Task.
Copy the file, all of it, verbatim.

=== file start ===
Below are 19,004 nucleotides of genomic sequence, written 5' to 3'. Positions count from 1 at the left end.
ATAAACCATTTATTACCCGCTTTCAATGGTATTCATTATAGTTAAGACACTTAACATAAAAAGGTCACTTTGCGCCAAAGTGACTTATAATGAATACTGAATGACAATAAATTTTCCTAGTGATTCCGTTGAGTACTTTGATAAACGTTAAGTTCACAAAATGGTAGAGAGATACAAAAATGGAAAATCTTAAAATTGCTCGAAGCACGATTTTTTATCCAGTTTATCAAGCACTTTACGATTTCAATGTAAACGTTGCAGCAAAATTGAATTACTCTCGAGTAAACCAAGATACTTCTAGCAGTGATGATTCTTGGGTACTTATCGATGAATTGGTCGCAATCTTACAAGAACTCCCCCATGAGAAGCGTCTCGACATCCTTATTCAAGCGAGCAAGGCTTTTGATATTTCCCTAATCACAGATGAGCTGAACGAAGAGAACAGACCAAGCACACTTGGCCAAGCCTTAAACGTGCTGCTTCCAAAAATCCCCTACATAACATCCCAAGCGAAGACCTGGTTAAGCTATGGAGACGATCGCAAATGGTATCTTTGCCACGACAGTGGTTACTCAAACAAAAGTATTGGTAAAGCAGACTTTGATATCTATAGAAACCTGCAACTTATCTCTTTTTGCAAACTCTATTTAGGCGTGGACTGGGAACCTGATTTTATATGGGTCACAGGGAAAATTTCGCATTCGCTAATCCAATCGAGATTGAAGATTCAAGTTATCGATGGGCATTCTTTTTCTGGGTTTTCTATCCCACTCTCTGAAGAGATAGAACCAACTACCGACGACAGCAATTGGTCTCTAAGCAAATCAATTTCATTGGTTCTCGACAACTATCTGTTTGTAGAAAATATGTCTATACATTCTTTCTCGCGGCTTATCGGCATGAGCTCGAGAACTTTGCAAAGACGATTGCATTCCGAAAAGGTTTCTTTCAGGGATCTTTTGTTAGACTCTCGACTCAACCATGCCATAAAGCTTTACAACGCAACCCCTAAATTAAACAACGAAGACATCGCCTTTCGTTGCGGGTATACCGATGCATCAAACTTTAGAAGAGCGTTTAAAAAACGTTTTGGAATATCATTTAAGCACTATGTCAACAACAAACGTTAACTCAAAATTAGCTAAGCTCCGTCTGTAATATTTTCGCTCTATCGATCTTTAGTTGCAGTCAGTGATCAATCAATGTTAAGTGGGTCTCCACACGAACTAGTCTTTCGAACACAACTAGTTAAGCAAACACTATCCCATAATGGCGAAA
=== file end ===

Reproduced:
Below are 19,004 nucleotides of genomic sequence, written 5' to 3'. Positions count from 1 at the left end.
ATAAACCATTTATTACCCGCTTTCAATGGTATTCATTATAGTTAAGACACTTAACATAAAAAGGTCACTTTGCGCCAAAGTGACTTATAATGAATACTGAATGACAATAAATTTTCCTAGTGATTCCGTTGAGTACTTTGATAAACGTTAAGTTCACAAAATGGTAGAGAGATACAAAAATGGAAAATCTTAAAATTGCTCGAAGCACGATTTTTTATCCAGTTTATCAAGCACTTTACGATTTCAATGTAAACGTTGCAGCAAAATTGAATTACTCTCGAGTAAACCAAGATACTTCTAGCAGTGATGATTCTTGGGTACTTATCGATGAATTGGTCGCAATCTTACAAGAACTCCCCCATGAGAAGCGTCTCGACATCCTTATTCAAGCGAGCAAGGCTTTTGATATTTCCCTAATCACAGATGAGCTGAACGAAGAGAACAGACCAAGCACACTTGGCCAAGCCTTAAACGTGCTGCTTCCAAAAATCCCCTACATAACATCCCAAGCGAAGACCTGGTTAAGCTATGGAGACGATCGCAAATGGTATCTTTGCCACGACAGTGGTTACTCAAACAAAAGTATTGGTAAAGCAGACTTTGATATCTATAGAAACCTGCAACTTATCTCTTTTTGCAAACTCTATTTAGGCGTGGACTGGGAACCTGATTTTATATGGGTCACAGGGAAAATTTCGCATTCGCTAATCCAATCGAGATTGAAGATTCAAGTTATCGATGGGCATTCTTTTTCTGGGTTTTCTATCCCACTCTCTGAAGAGATAGAACCAACTACCGACGACAGCAATTGGTCTCTAAGCAAATCAATTTCATTGGTTCTCGACAACTATCTGTTTGTAGAAAATATGTCTATACATTCTTTCTCGCGGCTTATCGGCATGAGCTCGAGAACTTTGCAAAGACGATTGCATTCCGAAAAGGTTTCTTTCAGGGATCTTTTGTTAGACTCTCGACTCAACCATGCCATAAAGCTTTACAACGCAACCCCTAAATTAAACAACGAAGACATCGCCTTTCGTTGCGGGTATACCGATGCATCAAACTTTAGAAGAGCGTTTAAAAAACGTTTTGGAATATCATTTAAGCACTATGTCAACAACAAACGTTAACTCAAAATTAGCTAAGCTCCGTCTGTAATATTTTCGCTCTATCGATCTTTAGTTGCAGTCAGTGATCAATCAATGTTAAGTGGGTCTCCACACGAACTAGTCTTTCGAACACAACTAGTTAAGCAAACACTATCCCATAATGGCGAAA